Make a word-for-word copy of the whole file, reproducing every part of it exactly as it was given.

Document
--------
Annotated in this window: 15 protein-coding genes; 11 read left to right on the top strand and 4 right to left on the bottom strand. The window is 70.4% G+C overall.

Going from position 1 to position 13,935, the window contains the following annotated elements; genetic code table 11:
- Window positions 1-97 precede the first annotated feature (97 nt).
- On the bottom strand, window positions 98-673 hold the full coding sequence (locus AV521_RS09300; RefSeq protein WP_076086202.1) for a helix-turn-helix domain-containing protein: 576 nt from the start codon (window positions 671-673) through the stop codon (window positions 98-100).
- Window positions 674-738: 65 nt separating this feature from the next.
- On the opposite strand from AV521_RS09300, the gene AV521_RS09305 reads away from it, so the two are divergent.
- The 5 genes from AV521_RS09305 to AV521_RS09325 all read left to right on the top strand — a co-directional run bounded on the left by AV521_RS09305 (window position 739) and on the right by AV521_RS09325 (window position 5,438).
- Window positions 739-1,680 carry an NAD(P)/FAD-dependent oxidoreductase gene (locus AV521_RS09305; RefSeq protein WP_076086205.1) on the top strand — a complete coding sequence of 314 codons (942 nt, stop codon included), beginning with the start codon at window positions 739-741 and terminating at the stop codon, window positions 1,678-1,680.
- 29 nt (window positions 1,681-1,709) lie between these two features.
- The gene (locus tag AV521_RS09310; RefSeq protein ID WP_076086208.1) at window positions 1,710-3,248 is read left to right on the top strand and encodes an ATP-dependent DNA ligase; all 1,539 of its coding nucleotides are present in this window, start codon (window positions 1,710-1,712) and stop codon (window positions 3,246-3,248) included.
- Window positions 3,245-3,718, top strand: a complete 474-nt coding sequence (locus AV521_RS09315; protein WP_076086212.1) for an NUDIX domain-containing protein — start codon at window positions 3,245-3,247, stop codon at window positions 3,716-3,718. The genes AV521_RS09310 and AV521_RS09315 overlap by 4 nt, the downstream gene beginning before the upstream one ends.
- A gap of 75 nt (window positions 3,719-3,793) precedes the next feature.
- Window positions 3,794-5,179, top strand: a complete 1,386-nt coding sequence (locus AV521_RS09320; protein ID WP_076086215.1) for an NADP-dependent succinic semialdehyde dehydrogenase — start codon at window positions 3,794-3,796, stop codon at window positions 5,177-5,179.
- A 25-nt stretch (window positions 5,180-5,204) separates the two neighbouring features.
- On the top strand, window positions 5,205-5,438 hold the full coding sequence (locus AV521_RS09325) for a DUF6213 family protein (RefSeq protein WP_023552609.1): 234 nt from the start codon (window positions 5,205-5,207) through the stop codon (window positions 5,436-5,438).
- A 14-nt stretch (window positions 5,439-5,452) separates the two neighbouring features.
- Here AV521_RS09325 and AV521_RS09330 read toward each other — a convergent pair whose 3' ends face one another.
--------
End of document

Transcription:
Annotated in this window: 15 protein-coding genes; 11 read left to right on the top strand and 4 right to left on the bottom strand. The window is 70.4% G+C overall.

Going from position 1 to position 13,935, the window contains the following annotated elements; genetic code table 11:
- Window positions 1-97 precede the first annotated feature (97 nt).
- On the bottom strand, window positions 98-673 hold the full coding sequence (locus AV521_RS09300; RefSeq protein WP_076086202.1) for a helix-turn-helix domain-containing protein: 576 nt from the start codon (window positions 671-673) through the stop codon (window positions 98-100).
- Window positions 674-738: 65 nt separating this feature from the next.
- On the opposite strand from AV521_RS09300, the gene AV521_RS09305 reads away from it, so the two are divergent.
- The 5 genes from AV521_RS09305 to AV521_RS09325 all read left to right on the top strand — a co-directional run bounded on the left by AV521_RS09305 (window position 739) and on the right by AV521_RS09325 (window position 5,438).
- Window positions 739-1,680 carry an NAD(P)/FAD-dependent oxidoreductase gene (locus AV521_RS09305; RefSeq protein WP_076086205.1) on the top strand — a complete coding sequence of 314 codons (942 nt, stop codon included), beginning with the start codon at window positions 739-741 and terminating at the stop codon, window positions 1,678-1,680.
- 29 nt (window positions 1,681-1,709) lie between these two features.
- The gene (locus tag AV521_RS09310; RefSeq protein ID WP_076086208.1) at window positions 1,710-3,248 is read left to right on the top strand and encodes an ATP-dependent DNA ligase; all 1,539 of its coding nucleotides are present in this window, start codon (window positions 1,710-1,712) and stop codon (window positions 3,246-3,248) included.
- Window positions 3,245-3,718, top strand: a complete 474-nt coding sequence (locus AV521_RS09315; protein WP_076086212.1) for an NUDIX domain-containing protein — start codon at window positions 3,245-3,247, stop codon at window positions 3,716-3,718. The genes AV521_RS09310 and AV521_RS09315 overlap by 4 nt, the downstream gene beginning before the upstream one ends.
- A gap of 75 nt (window positions 3,719-3,793) precedes the next feature.
- Window positions 3,794-5,179, top strand: a complete 1,386-nt coding sequence (locus AV521_RS09320; protein ID WP_076086215.1) for an NADP-dependent succinic semialdehyde dehydrogenase — start codon at window positions 3,794-3,796, stop codon at window positions 5,177-5,179.
- A 25-nt stretch (window positions 5,180-5,204) separates the two neighbouring features.
- On the top strand, window positions 5,205-5,438 hold the full coding sequence (locus AV521_RS09325) for a DUF6213 family protein (RefSeq protein WP_023552609.1): 234 nt from the start codon (window positions 5,205-5,207) through the stop codon (window positions 5,436-5,438).
- A 14-nt stretch (window positions 5,439-5,452) separates the two neighbouring features.
- Here AV521_RS09325 and AV521_RS09330 read toward each other — a convergent pair whose 3' ends face one another.